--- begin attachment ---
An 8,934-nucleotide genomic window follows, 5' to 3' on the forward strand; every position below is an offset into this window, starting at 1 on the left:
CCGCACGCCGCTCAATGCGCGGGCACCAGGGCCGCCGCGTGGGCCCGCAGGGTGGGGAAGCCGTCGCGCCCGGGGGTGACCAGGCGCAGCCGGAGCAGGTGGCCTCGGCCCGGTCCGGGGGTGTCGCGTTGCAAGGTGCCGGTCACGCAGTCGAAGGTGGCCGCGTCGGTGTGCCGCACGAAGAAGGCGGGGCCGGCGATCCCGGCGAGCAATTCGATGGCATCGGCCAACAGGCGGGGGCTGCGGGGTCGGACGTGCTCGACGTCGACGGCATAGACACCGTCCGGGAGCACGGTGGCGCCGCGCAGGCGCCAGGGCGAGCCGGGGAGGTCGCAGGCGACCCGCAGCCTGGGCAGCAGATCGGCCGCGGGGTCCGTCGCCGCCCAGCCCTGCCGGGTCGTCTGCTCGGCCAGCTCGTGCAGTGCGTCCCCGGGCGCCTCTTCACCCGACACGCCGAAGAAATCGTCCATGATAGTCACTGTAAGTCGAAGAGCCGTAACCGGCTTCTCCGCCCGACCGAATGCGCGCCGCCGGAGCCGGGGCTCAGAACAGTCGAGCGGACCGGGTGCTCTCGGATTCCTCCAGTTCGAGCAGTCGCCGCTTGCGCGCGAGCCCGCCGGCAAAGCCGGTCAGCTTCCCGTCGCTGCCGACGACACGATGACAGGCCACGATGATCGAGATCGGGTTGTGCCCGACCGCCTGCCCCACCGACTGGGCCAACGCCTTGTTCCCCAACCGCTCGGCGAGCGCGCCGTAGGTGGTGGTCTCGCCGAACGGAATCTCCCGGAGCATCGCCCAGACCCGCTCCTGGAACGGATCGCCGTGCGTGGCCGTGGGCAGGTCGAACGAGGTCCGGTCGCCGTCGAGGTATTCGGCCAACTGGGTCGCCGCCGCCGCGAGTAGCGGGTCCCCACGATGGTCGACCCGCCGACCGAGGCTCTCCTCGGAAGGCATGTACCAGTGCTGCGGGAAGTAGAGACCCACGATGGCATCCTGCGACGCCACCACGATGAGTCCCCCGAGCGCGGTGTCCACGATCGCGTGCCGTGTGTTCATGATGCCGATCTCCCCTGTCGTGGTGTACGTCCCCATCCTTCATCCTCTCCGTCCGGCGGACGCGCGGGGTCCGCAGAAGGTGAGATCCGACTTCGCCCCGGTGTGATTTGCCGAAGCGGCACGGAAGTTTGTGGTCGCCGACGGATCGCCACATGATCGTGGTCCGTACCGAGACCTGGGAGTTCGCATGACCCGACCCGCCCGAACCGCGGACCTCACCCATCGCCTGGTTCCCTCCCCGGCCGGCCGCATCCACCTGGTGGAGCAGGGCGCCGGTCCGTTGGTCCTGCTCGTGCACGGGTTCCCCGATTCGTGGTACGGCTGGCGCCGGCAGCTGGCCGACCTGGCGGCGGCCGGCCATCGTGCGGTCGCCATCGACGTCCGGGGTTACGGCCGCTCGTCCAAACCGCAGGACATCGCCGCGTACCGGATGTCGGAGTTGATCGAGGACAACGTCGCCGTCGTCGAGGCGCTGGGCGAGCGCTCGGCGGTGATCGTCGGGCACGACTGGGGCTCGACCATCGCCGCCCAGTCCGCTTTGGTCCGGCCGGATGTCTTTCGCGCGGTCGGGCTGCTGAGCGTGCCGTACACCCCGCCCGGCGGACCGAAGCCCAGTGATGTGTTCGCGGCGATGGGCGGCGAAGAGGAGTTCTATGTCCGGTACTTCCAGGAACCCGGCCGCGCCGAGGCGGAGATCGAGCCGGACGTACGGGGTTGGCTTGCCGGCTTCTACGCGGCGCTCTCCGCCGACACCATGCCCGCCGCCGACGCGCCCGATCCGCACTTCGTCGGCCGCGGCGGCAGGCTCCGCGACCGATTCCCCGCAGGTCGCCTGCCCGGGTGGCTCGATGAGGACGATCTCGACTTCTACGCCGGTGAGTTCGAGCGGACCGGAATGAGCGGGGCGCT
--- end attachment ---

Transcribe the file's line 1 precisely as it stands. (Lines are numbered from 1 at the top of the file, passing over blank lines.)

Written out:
An 8,934-nucleotide genomic window follows, 5' to 3' on the forward strand; every position below is an offset into this window, starting at 1 on the left: